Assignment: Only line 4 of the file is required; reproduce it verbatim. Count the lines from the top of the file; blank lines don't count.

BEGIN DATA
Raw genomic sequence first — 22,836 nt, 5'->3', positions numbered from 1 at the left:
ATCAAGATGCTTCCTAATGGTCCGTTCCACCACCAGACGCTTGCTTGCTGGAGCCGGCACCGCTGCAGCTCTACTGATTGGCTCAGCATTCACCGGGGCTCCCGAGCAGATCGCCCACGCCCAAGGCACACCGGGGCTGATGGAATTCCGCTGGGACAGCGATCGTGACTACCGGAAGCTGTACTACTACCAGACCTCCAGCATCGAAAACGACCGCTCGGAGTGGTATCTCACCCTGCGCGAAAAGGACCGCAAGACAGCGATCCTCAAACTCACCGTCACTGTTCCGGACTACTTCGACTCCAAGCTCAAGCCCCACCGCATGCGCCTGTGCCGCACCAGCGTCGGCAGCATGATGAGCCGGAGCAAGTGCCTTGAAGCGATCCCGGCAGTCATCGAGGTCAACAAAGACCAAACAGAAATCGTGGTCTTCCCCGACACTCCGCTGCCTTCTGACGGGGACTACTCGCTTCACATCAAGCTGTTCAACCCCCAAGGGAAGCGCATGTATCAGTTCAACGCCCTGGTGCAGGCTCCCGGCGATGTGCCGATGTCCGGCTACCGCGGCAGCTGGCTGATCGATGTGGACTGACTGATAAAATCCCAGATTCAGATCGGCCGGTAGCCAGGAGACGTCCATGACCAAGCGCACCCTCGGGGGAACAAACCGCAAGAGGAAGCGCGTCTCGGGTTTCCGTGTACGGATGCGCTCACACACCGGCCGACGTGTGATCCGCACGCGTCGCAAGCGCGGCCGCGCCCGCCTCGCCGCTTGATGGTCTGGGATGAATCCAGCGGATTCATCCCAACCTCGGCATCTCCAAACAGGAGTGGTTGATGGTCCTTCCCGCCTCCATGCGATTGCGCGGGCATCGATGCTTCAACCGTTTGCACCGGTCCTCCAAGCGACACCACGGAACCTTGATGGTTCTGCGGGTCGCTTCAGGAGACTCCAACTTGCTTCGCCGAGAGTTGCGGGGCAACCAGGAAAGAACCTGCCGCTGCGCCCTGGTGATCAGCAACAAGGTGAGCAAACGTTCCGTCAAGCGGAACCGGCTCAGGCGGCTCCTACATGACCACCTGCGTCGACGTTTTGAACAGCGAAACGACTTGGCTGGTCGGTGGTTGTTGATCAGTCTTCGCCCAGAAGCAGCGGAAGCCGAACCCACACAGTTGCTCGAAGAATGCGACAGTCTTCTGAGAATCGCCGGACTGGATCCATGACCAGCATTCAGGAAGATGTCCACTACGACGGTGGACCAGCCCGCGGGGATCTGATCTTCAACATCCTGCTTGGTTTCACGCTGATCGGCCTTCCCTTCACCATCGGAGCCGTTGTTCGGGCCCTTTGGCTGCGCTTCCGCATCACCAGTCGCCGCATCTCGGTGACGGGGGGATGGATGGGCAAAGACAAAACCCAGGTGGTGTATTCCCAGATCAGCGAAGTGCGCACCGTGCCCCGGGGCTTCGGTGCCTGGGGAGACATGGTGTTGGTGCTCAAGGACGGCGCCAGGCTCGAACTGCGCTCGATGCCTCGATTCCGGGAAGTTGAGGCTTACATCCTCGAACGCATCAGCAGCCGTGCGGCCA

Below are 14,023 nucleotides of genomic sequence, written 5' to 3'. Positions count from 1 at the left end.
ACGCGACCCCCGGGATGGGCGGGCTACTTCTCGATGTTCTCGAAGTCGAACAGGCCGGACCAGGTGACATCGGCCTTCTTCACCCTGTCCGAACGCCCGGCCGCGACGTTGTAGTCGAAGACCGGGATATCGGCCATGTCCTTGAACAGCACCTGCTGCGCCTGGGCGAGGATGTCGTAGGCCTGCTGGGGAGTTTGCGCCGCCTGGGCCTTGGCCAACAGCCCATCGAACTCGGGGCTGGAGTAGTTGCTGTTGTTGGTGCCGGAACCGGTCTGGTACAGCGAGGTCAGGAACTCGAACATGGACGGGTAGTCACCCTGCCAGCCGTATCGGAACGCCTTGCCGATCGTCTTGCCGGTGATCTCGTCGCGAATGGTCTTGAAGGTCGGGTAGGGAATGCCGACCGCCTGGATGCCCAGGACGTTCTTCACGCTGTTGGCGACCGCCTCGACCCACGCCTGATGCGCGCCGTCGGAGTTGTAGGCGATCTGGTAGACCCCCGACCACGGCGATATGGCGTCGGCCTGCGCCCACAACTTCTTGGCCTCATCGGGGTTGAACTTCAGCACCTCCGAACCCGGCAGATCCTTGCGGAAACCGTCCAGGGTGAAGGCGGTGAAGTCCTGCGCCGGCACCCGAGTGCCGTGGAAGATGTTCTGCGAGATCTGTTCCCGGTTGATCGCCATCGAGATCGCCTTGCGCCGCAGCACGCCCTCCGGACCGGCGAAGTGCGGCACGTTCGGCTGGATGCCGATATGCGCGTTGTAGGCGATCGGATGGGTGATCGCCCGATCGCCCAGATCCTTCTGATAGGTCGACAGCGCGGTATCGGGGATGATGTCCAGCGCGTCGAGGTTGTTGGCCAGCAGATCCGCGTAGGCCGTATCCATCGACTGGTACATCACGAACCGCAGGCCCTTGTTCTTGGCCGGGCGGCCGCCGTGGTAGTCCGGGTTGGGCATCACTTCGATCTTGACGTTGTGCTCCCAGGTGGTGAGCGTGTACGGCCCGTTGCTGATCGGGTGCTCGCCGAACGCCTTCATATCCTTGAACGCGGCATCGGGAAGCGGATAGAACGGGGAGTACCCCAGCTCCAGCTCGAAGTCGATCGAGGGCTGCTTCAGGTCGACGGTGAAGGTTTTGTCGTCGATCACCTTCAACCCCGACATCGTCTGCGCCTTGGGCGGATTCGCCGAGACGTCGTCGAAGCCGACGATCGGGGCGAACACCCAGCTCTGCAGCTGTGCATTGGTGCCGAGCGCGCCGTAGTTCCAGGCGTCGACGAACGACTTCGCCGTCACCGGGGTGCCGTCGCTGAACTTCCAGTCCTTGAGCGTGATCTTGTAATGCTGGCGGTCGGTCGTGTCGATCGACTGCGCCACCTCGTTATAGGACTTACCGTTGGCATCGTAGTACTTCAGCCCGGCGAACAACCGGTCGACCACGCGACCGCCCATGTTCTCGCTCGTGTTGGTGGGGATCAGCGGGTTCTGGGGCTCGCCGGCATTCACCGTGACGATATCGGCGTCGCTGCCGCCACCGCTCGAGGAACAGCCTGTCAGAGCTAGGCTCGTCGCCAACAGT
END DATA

ACGCGACCCCCGGGATGGGCGGGCTACTTCTCGATGTTCTCGAAGTCGAACAGGCCGGACCAGGTGACATCGGCCTTCTTCACCCTGTCCGAACGCCCGGCCGCGACGTTGTAGTCGAAGACCGGGATATCGGCCATGTCCTTGAACAGCACCTGCTGCGCCTGGGCGAGGATGTCGTAGGCCTGCTGGGGAGTTTGCGCCGCCTGGGCCTTGGCCAACAGCCCATCGAACTCGGGGCTGGAGTAGTTGCTGTTGTTGGTGCCGGAACCGGTCTGGTACAGCGAGGTCAGGAACTCGAACATGGACGGGTAGTCACCCTGCCAGCCGTATCGGAACGCCTTGCCGATCGTCTTGCCGGTGATCTCGTCGCGAATGGTCTTGAAGGTCGGGTAGGGAATGCCGACCGCCTGGATGCCCAGGACGTTCTTCACGCTGTTGGCGACCGCCTCGACCCACGCCTGATGCGCGCCGTCGGAGTTGTAGGCGATCTGGTAGACCCCCGACCACGGCGATATGGCGTCGGCCTGCGCCCACAACTTCTTGGCCTCATCGGGGTTGAACTTCAGCACCTCCGAACCCGGCAGATCCTTGCGGAAACCGTCCAGGGTGAAGGCGGTGAAGTCCTGCGCCGGCACCCGAGTGCCGTGGAAGATGTTCTGCGAGATCTGTTCCCGGTTGATCGCCATCGAGATCGCCTTGCGCCGCAGCACGCCCTCCGGACCGGCGAAGTGCGGCACGTTCGGCTGGATGCCGATATGCGCGTTGTAGGCGATCGGATGGGTGATCGCCCGATCGCCCAGATCCTTCTGATAGGTCGACAGCGCGGTATCGGGGATGATGTCCAGCGCGTCGAGGTTGTTGGCCAGCAGATCCGCGTAGGCCGTATCCATCGACTGGTACATCACGAACCGCAGGCCCTTGTTCTTGGCCGGGCGGCCGCCGTGGTAGTCCGGGTTGGGCATCACTTCGATCTTGACGTTGTGCTCCCAGGTGGTGAGCGTGTACGGCCCGTTGCTGATCGGGTGCTCGCCGAACGCCTTCATATCCTTGAACGCGGCATCGGGAAGCGGATAGAACGGGGAGTACCCCAGCTCCAGCTCGAAGTCGATCGAGGGCTGCTTCAGGTCGACGGTGAAGGTTTTGTCGTCGATCACCTTCAACCCCGACATCGTCTGCGCCTTGGGCGGATTCGCCGAGACGTCGTCGAAGCCGACGATCGGGGCGAACACCCAGCTCTGCAGCTGTGCATTGGTGCCGAGCGCGCCGTAGTTCCAGGCGTCGACGAACGACTTCGCCGTCACCGGGGTGCCGTCGCTGAACTTCCAGTCCTTGAGCGTGATCTTGTAATGCTGGCGGTCGGTCGTGTCGATCGACTGCGCCACCTCGTTATAGGACTTACCGTTGGCATCGTAGTACTTCAGCCCGGCGAACAACCGGTCGACCACGCGACCGCCCATGTTCTCGCTCGTGTTGGTGGGGATCAGCGGGTTCTGGGGCTCGCCGGCATTCACCGTGACGATATCGGCGTCGCTGCCGCCACCGCTCGAGGAACAGCCTGTCAGAGCTAGGCTCGTCGCCAACAGT